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Serial 7J:
The Greatest Show In The Galaxy


Despite Ace's protestations that she hates clowns, the Doctor takes the TARDIS to Segonax to see the famed Psychic Circus. But there they discover that the self-styled Greatest Show In The Galaxy has become something sinister: its founder, Kingpin, has disappeared; the callous Chief Clown deals violently with anyone who tries to flee; and prospective Circus stars must entertain an enigmatic family -- or die. The time travellers learn that the Psychic Circus has fallen under the influence of the evil Gods of Ragnarok, and the Doctor's next performance may be his last.


Stephen Wyatt's first Doctor Who serial, Paradise Towers, had not even gone before the cameras when he was approached to write a second story for the programme. Producer John Nathan-Turner suggested a circus setting, thinking that filming could take place at Longleat House, the home of a Doctor Who exhibition since 1974; he also proposed the title The Greatest Show In The Galaxy. With this notion as his starting point, Wyatt's original pitch involved a circus infested with creatures who lived underground. However, this seemed unfeasible -- especially when the production team began to eye The Greatest Show In The Galaxy as the three-part, studiobound serial for Season Twenty-Five. Instead, Wyatt came up with the idea of a circus where the spectators are cajoled into performing for a sinister family, only to inevitably fail to entertain them and suffer a terrible fate. This was considered more suitable, and the script for the first episode was commissioned on May 8th, 1987.

Over the following months, The Greatest Show In The Galaxy evolved substantially. Originally, the story began with the Doctor and Mel arriving at the circus, where they were soon thrust into the ring with a punk werewolf, a creature called the Blob, the musclebound Nord (inspired by the Marvel Comics superhero Thor), and an empath known as the Non-Entity. Rather than performing solo, the characters competed against each other for the family's entertainment in a series of games and challenges. Of the circus staff, it was the Ringmaster who played the most overtly villainous role. The alternative circus was more high-tech and played a larger role, being occasionally glimpsed by Mel. At the adventure's climax, the circus was destroyed when the Non-Entity amplified the Doctor's rage at the needless deaths.

Originally, the circus was destroyed when the Non-Entity amplified the Doctor's rage at the needless deaths

In later drafts, the Blob was replaced by a half-human mutant, the Whizzkid, who then developed into a computer genius who was an expert at all of the in-ring games and referred to himself as the Galactic Games King. After his death, this character returned as a ghoulish self-parody, with a robotic brain and a scoreboard body. Mel encountered a friendly animal called the Squonk, who later evolved into a clown creature referred to as a Honk. There was a love triangle between the Ringmaster, the Chief Clown and the gypsy-like Box Office Lady (who was originally envisaged as grandmother type), and the Non-Entity destroyed the circus using the werewolf's fury rather than the Doctor's.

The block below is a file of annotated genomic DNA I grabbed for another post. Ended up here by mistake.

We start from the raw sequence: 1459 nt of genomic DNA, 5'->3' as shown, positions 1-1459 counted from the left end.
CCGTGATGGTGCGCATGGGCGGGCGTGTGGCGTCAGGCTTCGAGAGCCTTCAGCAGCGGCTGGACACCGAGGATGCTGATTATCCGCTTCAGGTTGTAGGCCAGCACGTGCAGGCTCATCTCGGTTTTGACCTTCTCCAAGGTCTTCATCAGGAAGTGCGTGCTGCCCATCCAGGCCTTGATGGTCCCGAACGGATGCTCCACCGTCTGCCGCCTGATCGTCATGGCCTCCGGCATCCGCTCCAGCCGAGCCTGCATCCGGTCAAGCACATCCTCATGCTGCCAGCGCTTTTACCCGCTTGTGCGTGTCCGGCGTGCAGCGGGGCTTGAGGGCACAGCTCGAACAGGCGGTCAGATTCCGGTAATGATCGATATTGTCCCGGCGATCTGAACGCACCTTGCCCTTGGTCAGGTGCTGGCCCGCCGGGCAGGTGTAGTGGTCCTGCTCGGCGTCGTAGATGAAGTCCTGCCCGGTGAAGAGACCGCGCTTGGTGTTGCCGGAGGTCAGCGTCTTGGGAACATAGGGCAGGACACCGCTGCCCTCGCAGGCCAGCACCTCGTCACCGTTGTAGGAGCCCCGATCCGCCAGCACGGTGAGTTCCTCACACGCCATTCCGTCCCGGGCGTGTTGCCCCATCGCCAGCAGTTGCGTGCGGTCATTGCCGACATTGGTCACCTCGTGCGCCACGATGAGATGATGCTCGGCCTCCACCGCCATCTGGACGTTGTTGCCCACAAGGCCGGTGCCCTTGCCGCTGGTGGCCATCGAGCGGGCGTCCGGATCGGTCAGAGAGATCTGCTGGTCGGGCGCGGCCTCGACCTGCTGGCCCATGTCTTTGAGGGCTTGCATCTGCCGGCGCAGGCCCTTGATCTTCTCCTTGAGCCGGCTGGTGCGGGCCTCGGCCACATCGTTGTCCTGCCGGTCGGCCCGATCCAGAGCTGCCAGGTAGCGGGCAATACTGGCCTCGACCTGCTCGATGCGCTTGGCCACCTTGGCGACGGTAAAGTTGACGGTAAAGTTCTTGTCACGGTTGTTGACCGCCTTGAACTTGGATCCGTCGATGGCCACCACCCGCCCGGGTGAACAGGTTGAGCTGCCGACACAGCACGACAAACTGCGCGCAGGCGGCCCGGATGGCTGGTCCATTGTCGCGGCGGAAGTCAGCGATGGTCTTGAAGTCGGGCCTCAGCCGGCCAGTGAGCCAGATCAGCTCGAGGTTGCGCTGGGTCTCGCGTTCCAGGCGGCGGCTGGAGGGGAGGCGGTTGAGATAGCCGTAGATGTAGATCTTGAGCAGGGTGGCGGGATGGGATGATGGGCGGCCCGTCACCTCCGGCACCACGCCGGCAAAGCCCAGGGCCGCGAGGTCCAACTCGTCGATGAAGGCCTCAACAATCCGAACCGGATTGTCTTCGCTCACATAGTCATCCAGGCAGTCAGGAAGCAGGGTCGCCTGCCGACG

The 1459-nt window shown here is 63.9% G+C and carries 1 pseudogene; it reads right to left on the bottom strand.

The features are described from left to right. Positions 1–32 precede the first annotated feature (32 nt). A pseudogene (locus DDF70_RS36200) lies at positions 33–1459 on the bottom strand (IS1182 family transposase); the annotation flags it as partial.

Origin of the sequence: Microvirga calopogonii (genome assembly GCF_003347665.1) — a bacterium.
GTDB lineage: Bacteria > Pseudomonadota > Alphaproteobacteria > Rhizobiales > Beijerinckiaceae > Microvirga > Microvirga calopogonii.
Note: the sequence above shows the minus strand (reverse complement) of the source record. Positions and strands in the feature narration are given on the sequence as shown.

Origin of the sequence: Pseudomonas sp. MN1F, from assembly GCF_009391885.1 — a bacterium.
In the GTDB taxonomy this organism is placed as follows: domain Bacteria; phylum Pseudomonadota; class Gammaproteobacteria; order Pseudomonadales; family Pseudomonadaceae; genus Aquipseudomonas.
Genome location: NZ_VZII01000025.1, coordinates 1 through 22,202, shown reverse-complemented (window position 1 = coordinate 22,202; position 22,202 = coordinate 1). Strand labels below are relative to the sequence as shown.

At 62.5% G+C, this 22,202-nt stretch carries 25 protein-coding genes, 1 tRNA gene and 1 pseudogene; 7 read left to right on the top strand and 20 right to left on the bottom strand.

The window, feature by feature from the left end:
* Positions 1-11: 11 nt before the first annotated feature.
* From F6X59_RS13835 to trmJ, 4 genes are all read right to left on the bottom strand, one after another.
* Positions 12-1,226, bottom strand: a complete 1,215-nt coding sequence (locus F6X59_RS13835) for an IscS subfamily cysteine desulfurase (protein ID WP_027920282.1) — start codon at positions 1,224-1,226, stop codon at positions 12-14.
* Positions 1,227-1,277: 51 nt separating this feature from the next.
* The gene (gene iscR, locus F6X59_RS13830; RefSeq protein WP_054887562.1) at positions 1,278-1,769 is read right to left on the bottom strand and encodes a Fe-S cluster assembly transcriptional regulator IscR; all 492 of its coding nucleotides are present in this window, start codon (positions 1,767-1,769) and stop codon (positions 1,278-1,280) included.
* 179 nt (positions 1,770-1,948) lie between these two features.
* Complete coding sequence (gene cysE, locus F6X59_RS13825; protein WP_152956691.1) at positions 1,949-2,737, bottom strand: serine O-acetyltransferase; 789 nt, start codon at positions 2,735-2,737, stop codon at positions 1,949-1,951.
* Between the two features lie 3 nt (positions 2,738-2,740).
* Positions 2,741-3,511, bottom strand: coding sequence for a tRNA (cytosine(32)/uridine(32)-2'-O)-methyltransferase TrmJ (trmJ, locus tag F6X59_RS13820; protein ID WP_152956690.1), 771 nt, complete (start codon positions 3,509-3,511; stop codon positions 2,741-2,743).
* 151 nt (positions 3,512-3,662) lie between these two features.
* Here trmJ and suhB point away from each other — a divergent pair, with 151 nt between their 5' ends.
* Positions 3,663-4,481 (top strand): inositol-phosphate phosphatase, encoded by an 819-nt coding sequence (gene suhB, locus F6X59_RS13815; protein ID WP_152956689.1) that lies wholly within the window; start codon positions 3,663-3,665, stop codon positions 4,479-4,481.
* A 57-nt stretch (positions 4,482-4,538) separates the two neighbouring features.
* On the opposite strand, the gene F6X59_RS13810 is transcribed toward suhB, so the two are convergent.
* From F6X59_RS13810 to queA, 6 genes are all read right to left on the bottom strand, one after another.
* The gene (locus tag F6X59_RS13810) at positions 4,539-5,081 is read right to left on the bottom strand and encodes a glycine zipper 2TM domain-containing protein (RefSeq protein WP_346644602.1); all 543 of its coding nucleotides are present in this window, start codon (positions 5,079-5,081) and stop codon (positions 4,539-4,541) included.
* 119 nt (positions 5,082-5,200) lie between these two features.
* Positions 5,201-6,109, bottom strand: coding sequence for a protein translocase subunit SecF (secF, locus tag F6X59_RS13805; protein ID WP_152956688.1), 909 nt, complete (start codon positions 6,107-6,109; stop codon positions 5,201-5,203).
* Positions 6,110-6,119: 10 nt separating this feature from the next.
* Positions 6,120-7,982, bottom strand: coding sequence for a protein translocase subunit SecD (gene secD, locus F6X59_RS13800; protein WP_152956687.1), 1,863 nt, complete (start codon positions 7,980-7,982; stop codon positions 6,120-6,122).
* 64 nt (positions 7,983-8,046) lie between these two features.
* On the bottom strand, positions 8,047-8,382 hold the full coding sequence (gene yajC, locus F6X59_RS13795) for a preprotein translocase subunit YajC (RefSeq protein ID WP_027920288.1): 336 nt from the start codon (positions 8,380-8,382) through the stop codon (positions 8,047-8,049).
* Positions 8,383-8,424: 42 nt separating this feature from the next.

In September, however, it was decided that The Greatest Show In The Galaxy should be expanded to four episodes, with The Happiness Patrol taking its place as the three-part studio-only story. Not only did this give Wyatt greater narrative space, it also meant that he could take advantage of location filming, and therefore free his scripts from the confines of the big top environment. As a result, the new first episode would now spend time exploring the planet Segonax on which the Psychic Circus was located, and the story as a whole would focus less on the notion of the performers competing to survive. The final three episodes of The Greatest Show In The Galaxy were commissioned on September 29th.

With Wyatt now in need of additional characters, Ben Aaronovitch -- who was writing the Season Twenty-Five premiere Remembrance Of The Daleks -- suggested introducing an explorer along the lines of Indiana Jones. This inspired the creation of Captain Cook, whose demise was intended to provide the cliffhanger for the new first episode. However, Wyatt enjoyed the character so much that he greatly expanded his role throughout the adventure, and even considered having Cook mysteriously survive the Circus' destruction.

Also added at this point was the background to the Psychic Circus, which reflected Wyatt's disenchantment with the hippie movement of the Sixties. Elements of the Non-Entity and Honk characters were refashioned as Deadbeat and Bellboy, while Ace replaced Mel. With the change in the plot's emphasis, Whizzkid had become redundant in his Galactic Games King incarnation, so it was decided to remould him as a parody of the stereotypical Doctor Who fan. The werewolf character, now Cook's associate Mags, originally came from the planet MacVulpine (rather than Volpana) and spoke with a Glaswegian accent, but Nathan-Turner felt that this was too silly. At one point, the Little Girl was given the name Sandra.

Chris Jury (Deadbeat) had been one of the final candidates for the role of the Seventh Doctor

The Greatest Show In The Galaxy was designated Serial 7J, and assigned to director Alan Wareing. Wareing had previously worked on Doctor Who as a production assistant on The Keeper Of Traken and a production manager on Timelash. Nathan-Turner and former Doctor Who script editor Eric Saward had helped Wareing with his directorial training, since when he had worked on EastEnders and Casualty. Cast as Deadbeat was Chris Jury, who had been one of the final candidates for the role of the Seventh Doctor.

Production on The Greatest Show In The Galaxy began normally enough, with location filming taking place at Warmwell Quarry in Warmwell, Dorset from May 14th to 18th. The rocky wasteland was a departure from Wyatt's description of Segonax as a grassy world. The first two days dealt with scenes on the laneways and at the Stallslady's kiosk. On the 16th, a tent had been erected to pose as the exterior of the Psychic Circus. Due to an equipment problem, a different and more violent type of explosive was used for the Circus' destruction. Unfortunately, the crew forgot to inform McCoy -- who nonetheless recorded the sequence of the Doctor walking away from the erupting big top without batting an eye.

On May 17th, material in and around the hippie bus was filmed; this was the same vehicle which had featured as the tour bus in Delta And The Bannermen the year before. Finally, the 18th was principally concerned with the large robot buried in the sand. Unfortunately, poor weather meant that some planned shots had to be abandoned, including the destruction of one of the clowns by the large robot's laser blasts. Costume designer Rosalind Ebbutt had crafted the robot clowns as echoes of the Chief Clown by basing their masks on a cast of actor Ian Reddington's face.